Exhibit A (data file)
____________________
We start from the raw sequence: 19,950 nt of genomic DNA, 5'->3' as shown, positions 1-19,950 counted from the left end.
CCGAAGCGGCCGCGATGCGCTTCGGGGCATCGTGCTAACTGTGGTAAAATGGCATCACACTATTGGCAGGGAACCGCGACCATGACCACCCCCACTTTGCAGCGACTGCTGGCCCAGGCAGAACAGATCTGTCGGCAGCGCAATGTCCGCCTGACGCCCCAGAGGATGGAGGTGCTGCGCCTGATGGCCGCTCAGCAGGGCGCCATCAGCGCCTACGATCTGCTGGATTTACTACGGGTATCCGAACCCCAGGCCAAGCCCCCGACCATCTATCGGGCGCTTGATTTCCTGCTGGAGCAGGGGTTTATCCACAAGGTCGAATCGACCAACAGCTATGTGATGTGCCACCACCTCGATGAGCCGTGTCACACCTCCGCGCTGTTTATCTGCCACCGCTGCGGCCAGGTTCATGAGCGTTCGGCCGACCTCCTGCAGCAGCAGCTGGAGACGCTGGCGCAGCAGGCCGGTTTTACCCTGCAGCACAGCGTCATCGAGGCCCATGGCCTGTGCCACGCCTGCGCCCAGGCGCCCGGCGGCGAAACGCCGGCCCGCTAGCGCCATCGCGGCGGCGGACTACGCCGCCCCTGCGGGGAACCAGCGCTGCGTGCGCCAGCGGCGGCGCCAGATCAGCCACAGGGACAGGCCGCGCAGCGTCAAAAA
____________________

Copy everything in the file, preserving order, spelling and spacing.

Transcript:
We start from the raw sequence: 19,950 nt of genomic DNA, 5'->3' as shown, positions 1-19,950 counted from the left end.
CCGAAGCGGCCGCGATGCGCTTCGGGGCATCGTGCTAACTGTGGTAAAATGGCATCACACTATTGGCAGGGAACCGCGACCATGACCACCCCCACTTTGCAGCGACTGCTGGCCCAGGCAGAACAGATCTGTCGGCAGCGCAATGTCCGCCTGACGCCCCAGAGGATGGAGGTGCTGCGCCTGATGGCCGCTCAGCAGGGCGCCATCAGCGCCTACGATCTGCTGGATTTACTACGGGTATCCGAACCCCAGGCCAAGCCCCCGACCATCTATCGGGCGCTTGATTTCCTGCTGGAGCAGGGGTTTATCCACAAGGTCGAATCGACCAACAGCTATGTGATGTGCCACCACCTCGATGAGCCGTGTCACACCTCCGCGCTGTTTATCTGCCACCGCTGCGGCCAGGTTCATGAGCGTTCGGCCGACCTCCTGCAGCAGCAGCTGGAGACGCTGGCGCAGCAGGCCGGTTTTACCCTGCAGCACAGCGTCATCGAGGCCCATGGCCTGTGCCACGCCTGCGCCCAGGCGCCCGGCGGCGAAACGCCGGCCCGCTAGCGCCATCGCGGCGGCGGACTACGCCGCCCCTGCGGGGAACCAGCGCTGCGTGCGCCAGCGGCGGCGCCAGATCAGCCACAGGGACAGGCCGCGCAGCGTCAAAAA